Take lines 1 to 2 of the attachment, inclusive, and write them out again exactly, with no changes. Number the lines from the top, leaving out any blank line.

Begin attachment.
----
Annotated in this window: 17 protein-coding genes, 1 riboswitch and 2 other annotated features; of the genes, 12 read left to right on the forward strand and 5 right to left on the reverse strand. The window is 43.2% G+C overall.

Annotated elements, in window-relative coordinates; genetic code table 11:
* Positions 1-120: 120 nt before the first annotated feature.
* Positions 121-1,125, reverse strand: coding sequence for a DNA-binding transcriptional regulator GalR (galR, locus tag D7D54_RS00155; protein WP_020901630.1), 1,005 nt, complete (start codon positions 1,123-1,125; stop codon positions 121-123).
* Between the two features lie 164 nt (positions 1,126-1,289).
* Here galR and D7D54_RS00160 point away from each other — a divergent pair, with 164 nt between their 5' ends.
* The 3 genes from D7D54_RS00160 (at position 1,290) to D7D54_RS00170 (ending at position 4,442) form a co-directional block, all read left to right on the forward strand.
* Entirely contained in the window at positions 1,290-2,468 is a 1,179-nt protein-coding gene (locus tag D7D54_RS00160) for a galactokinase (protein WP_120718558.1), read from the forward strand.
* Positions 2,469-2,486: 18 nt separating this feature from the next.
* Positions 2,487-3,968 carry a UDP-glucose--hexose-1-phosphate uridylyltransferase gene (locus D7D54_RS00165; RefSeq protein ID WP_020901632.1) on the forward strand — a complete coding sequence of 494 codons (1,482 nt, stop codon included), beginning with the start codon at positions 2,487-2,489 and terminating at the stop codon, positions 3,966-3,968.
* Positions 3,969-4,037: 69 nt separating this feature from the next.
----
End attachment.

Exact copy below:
Annotated in this window: 17 protein-coding genes, 1 riboswitch and 2 other annotated features; of the genes, 12 read left to right on the forward strand and 5 right to left on the reverse strand. The window is 43.2% G+C overall.

Annotated elements, in window-relative coordinates; genetic code table 11: